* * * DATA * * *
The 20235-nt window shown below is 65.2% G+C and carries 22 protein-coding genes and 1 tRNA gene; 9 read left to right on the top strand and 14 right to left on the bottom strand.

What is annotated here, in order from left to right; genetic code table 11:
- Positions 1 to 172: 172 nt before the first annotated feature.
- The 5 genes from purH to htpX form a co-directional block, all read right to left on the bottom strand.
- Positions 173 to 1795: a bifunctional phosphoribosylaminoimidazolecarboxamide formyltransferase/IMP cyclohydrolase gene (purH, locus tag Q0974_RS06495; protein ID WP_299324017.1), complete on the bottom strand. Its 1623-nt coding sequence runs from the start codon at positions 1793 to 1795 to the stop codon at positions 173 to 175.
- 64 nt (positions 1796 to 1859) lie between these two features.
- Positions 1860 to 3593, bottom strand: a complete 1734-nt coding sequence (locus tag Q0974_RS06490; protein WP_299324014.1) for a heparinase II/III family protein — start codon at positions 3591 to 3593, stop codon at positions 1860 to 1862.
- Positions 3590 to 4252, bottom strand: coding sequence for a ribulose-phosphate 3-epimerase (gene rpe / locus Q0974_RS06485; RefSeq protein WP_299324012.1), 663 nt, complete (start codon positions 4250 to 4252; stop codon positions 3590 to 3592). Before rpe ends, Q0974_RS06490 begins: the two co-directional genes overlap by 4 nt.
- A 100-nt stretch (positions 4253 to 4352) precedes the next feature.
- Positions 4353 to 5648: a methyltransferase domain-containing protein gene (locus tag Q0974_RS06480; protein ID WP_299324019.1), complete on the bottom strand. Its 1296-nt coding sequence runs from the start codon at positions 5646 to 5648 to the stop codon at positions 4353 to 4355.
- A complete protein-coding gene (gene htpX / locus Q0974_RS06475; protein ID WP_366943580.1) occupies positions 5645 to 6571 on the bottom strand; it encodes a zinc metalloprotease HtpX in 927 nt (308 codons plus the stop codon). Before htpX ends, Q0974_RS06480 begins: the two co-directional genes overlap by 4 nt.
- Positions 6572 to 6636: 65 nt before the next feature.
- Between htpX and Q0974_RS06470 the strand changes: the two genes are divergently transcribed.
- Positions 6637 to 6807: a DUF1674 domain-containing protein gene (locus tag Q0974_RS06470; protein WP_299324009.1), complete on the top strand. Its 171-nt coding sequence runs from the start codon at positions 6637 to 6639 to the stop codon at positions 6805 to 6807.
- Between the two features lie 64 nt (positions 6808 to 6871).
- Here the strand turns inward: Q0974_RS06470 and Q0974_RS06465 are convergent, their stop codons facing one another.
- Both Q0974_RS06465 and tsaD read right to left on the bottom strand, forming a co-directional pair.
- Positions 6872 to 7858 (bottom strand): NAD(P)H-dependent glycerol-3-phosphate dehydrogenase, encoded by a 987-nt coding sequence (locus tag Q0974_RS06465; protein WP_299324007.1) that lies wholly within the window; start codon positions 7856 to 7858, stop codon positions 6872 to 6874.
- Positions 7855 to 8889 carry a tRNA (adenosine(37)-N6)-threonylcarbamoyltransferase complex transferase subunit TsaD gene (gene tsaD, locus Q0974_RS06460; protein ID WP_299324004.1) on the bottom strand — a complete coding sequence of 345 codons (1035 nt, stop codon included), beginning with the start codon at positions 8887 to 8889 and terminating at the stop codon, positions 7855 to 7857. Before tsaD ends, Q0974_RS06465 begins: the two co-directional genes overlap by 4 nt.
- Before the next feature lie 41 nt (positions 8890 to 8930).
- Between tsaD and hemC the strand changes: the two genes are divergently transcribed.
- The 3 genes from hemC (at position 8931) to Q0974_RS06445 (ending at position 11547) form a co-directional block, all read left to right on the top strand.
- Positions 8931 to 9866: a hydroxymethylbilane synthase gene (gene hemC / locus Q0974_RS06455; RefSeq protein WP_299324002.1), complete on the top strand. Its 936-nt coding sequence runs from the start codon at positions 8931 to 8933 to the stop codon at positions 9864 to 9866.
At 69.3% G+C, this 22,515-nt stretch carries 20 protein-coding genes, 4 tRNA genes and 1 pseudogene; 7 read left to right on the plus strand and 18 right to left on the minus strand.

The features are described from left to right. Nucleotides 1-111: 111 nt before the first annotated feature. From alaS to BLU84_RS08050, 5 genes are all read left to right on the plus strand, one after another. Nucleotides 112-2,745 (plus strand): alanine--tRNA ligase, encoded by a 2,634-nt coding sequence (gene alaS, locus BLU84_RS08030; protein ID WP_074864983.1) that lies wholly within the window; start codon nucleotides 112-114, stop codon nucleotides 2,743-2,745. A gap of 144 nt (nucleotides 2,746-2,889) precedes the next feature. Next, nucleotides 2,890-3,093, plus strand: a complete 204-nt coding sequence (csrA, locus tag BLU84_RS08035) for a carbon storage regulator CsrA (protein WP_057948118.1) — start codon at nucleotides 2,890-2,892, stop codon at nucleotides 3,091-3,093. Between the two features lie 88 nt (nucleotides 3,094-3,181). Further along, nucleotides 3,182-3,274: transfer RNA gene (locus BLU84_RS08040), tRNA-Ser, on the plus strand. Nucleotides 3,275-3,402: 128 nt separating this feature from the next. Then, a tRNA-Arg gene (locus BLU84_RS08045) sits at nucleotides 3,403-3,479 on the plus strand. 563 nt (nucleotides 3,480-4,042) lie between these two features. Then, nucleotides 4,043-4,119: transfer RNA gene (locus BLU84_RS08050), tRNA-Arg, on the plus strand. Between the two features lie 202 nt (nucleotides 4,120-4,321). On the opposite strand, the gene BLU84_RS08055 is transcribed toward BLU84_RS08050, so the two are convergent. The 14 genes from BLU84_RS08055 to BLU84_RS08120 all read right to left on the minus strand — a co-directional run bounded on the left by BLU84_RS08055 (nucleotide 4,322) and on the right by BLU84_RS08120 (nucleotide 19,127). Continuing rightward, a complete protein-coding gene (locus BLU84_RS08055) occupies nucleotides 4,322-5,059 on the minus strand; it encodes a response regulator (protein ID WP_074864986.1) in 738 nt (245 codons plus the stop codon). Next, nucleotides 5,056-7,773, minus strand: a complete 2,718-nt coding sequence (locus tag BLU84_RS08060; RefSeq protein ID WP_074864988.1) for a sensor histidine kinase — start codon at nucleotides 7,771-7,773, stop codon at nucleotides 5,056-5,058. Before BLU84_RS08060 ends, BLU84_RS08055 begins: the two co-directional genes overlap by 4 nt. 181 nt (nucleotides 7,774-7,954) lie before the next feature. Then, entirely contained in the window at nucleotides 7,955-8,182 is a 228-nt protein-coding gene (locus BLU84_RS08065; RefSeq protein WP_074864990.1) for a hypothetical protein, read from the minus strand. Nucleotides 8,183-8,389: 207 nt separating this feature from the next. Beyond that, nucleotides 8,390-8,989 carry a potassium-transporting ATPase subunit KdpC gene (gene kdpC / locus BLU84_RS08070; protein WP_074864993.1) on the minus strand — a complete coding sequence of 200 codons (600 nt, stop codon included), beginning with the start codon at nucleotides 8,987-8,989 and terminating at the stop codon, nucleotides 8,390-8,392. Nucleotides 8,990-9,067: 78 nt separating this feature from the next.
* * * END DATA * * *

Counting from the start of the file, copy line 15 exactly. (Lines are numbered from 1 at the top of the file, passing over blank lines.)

- Between the two features lie 64 nt (positions 6808 to 6871).